Hans Halvorson, Department of Philosophy, Princeton University, United States
Hans Halvorson is Associate Professor in the Department of Philosophy at Princeton University. Professor Halvorson graduated from Calvin College with a Bachelor's Degree in Philosophy. This was followed by Master's Degrees in Philosophy and Mathematics from the University of Pittsburgh and a Ph.D. in Philosophy from the University of Pittsburgh. He became Assistant Professor of Philosophy at Princeton in 2001 and received tenure in 2005. At Princeton, Professor Halvorson teaches primarily in philosophical logic and philosophy of science; he also advises independent work in metaphysics, philosophy of science, and philosophy of religion. His research focuses on the conceptual and mathematical foundations of contemporary physics, especially quantum field theory and quantum information theory. Professor Halvorson has been a short-term Fellow with the Perimeter Institute for Theoretical Physics (2006), a Behrman Fellow with the Princeton Council of the Humanities, and Associate Fellow with the Center for the Philosophy of Science at the University of Pittsburgh. He has been the recipient of such awards as the Mellon New Directions Fellowship (2007), the Cushing Memorial Prize in the History and Philosophy of Physics (2004), Best Article of the Year by a Recent Ph.D. (Philosophy of Science Association, 2001), and Ten Best Philosophy Articles of the Year (The Philosopher's Annual, 2001 and 2002).
John Baez, Department of Mathematics, University of California,
Riverside, United States
John Baez is Professor of Mathematics at the University of California, Riverside. He obtained his B.A. in Mathematics from Princeton University (1982) and his Ph.D. in Mathematics from the Massachusetts Institute of
Technology (1986). Known
for his work on spin foams in loop quantum gravity, Professor Baez's recent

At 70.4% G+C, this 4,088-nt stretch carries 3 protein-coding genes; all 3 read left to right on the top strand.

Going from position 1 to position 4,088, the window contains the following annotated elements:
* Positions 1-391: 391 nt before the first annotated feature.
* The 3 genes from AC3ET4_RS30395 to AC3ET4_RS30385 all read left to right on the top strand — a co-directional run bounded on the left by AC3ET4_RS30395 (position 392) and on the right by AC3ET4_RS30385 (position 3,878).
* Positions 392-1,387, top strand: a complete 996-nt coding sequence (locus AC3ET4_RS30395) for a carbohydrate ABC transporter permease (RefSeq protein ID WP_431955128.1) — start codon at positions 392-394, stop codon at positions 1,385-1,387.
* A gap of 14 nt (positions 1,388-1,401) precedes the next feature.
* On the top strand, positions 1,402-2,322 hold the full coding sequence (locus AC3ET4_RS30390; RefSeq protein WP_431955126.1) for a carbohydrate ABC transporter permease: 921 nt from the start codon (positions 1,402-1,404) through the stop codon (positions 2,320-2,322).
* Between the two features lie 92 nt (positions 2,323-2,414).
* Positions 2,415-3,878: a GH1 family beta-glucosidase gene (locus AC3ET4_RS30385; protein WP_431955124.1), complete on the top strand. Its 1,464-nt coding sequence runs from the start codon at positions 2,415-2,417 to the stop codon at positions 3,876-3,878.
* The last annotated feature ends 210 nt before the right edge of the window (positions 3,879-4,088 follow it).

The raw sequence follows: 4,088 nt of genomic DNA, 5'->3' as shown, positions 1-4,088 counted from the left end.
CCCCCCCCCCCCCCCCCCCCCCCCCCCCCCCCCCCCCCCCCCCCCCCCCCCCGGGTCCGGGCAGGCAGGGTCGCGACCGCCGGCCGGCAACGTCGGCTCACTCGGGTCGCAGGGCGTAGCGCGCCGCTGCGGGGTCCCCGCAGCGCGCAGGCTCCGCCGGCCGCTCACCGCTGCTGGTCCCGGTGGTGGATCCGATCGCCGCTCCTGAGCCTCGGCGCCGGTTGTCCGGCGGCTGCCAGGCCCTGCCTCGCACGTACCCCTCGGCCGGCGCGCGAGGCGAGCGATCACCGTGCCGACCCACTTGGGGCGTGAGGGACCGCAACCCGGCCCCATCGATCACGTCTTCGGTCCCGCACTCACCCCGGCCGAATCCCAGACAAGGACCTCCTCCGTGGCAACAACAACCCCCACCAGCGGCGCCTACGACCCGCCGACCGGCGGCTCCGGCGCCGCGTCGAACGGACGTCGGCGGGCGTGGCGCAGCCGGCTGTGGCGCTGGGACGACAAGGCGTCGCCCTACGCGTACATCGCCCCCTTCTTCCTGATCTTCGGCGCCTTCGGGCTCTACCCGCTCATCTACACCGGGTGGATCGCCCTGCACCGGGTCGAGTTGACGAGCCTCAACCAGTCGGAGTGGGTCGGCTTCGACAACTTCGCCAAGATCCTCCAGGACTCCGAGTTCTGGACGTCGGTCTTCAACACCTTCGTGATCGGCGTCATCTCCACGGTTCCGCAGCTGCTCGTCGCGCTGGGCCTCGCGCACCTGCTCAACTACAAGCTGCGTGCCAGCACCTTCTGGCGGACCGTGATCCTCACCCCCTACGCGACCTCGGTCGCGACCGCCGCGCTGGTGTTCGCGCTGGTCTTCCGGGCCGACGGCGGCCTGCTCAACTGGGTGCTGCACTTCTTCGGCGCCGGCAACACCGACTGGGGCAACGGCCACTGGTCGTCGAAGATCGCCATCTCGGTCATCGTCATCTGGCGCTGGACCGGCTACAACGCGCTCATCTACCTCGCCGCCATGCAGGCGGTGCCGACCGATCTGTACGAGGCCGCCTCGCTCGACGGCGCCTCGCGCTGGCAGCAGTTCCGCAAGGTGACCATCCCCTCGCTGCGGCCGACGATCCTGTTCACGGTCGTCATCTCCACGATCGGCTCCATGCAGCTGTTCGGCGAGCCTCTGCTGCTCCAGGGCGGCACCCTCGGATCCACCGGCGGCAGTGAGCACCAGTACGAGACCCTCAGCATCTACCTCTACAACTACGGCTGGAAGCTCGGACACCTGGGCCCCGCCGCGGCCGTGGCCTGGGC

research has focused on applications of higher categories to physics. His
books include An Introduction to Algebraic and Constructive Quantum Field
Theory (1992), authored with Irving Segal and Zhengfang Zhou, and Gauge
Fields, Knots, and Gravity (1994), authored with Javier Muniain. He
edited Knots and Quantum Gravity (1994), writes an online column entitled "This Week's Finds in
Mathematical Physics," and helps run The n-Category Cafe, which is a blog on
mathematics, physics, and philosophy. Professor Baez was elected Fellow of the American Association for the
Advancement of Science (1999).
Časlav Brukner, Faculty of Physics, University of Vienna, Austria; Institute of Quantum Optics and Quantum Information, Austrian Academy of Sciences, Vienna
Časlav Brukner is Associate Professor at the Faculty of Physics of the University of Vienna. He obtained his M.S. in Physics from the University of Vienna (1995) and earned a Doctor of Technical Sciences from the Vienna University of Technology (1999). Professor Brukner was awarded the Habilitation in Quantum Physics by the University of Vienna. He was a Marie Curie Fellow at the Imperial College London (2004) and Senior Researcher at the Institute for Quantum Optics and Quantum Information, Austrian Academy of Sciences (2005–2006). In addition, he has been Chair Professor at Tsinghua University in Beijing, China (since 2005). His primary research interests are foundations of quantum physics and quantum information theory. Together with Anton Zeilinger, he worked on an information-theoretical formulation of quantum mechanics. In 2001, he collaborated on a derivation of the general Bell inequality also known as "Werner-Wolf-Zukowski-Brukner" inequality. He also collaborated on theoretical proposals that led to the first experiment to demonstrate entanglement purification and the first test of non-local realistic theories.